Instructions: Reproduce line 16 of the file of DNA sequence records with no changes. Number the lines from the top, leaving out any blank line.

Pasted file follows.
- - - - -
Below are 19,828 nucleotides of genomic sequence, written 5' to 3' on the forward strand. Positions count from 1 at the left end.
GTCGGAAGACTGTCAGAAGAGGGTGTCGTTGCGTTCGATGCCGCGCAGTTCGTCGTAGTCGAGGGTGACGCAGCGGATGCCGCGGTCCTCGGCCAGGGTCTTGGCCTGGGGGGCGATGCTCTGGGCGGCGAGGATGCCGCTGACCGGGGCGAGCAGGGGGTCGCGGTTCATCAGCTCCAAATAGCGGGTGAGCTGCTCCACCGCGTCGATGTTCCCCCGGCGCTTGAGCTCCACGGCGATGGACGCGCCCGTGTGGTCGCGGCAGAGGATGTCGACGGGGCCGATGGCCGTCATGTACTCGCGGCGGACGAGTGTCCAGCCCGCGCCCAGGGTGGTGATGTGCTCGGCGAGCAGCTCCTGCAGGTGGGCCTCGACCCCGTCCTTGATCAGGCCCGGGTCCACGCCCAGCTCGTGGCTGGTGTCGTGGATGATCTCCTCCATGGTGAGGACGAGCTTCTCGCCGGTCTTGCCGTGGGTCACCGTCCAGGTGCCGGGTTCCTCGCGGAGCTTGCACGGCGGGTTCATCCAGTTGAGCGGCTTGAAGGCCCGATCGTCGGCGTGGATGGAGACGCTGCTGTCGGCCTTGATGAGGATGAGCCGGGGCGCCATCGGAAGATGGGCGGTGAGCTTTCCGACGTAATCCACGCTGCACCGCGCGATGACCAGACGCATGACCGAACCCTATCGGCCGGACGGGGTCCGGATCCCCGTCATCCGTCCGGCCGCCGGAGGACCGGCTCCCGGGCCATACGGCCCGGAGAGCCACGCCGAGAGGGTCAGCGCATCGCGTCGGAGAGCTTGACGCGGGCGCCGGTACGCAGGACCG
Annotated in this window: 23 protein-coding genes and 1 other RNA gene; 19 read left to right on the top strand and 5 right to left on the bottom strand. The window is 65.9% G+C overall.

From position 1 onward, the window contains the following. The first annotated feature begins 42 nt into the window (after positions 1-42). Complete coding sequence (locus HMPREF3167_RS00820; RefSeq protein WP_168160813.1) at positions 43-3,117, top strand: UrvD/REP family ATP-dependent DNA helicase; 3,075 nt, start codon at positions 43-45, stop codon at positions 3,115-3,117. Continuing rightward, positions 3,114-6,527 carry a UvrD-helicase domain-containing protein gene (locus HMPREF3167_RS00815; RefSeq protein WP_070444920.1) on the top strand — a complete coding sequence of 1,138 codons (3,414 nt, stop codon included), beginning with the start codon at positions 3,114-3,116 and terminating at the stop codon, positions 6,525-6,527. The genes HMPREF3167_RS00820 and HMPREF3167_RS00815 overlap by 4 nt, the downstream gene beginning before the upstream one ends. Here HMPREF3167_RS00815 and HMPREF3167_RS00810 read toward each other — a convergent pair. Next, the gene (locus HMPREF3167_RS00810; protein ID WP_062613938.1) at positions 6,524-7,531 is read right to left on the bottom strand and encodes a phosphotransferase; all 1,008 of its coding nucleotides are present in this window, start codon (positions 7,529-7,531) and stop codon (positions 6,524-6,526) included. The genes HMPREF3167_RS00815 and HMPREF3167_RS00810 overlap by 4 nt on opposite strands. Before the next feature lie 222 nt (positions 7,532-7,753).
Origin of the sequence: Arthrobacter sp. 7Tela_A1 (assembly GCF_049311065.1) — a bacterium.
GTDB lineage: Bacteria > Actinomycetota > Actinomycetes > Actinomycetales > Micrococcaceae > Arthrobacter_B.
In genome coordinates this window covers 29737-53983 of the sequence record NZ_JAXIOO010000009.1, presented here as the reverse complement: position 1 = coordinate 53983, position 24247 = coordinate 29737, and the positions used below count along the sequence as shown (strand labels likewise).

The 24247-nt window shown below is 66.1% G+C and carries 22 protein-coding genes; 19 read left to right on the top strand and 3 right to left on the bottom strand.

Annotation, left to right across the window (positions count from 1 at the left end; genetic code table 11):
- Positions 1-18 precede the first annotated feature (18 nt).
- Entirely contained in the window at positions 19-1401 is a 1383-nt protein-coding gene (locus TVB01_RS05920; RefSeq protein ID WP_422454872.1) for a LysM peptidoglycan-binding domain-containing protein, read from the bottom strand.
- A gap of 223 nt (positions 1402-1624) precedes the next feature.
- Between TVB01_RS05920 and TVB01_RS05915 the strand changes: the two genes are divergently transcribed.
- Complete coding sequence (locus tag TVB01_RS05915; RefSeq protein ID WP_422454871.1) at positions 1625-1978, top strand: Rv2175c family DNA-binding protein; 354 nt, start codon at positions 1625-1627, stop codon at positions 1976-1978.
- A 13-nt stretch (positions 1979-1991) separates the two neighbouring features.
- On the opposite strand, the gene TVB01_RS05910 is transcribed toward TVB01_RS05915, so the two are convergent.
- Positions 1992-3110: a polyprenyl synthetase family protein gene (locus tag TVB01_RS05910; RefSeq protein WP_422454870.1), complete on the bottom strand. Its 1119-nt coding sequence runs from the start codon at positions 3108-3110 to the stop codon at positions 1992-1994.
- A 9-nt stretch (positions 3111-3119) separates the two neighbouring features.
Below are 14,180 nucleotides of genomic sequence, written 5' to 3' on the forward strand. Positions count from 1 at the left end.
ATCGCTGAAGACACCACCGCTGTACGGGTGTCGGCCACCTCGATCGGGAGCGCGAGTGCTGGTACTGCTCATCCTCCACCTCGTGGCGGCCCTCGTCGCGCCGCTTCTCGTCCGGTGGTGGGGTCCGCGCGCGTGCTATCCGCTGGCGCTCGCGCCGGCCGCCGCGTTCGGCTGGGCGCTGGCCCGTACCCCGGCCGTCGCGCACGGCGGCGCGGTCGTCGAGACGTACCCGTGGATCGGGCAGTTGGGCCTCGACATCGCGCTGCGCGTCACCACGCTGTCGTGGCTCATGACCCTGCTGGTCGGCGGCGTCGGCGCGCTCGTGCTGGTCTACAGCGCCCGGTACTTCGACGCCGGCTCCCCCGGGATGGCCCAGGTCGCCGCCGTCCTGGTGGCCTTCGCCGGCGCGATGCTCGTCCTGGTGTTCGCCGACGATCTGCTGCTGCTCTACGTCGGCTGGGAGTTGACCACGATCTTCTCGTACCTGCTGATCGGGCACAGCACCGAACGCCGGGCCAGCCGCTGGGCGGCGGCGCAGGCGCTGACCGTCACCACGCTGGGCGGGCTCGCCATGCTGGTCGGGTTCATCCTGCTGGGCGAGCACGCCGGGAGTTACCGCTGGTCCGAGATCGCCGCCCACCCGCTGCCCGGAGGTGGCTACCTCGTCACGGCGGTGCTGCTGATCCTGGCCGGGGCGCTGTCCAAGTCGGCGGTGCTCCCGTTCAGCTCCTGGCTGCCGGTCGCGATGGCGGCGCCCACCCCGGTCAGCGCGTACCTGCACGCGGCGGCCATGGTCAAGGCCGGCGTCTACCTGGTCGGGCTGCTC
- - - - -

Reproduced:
- On the opposite strand, the gene TVB01_RS05910 is transcribed toward TVB01_RS05915, so the two are convergent.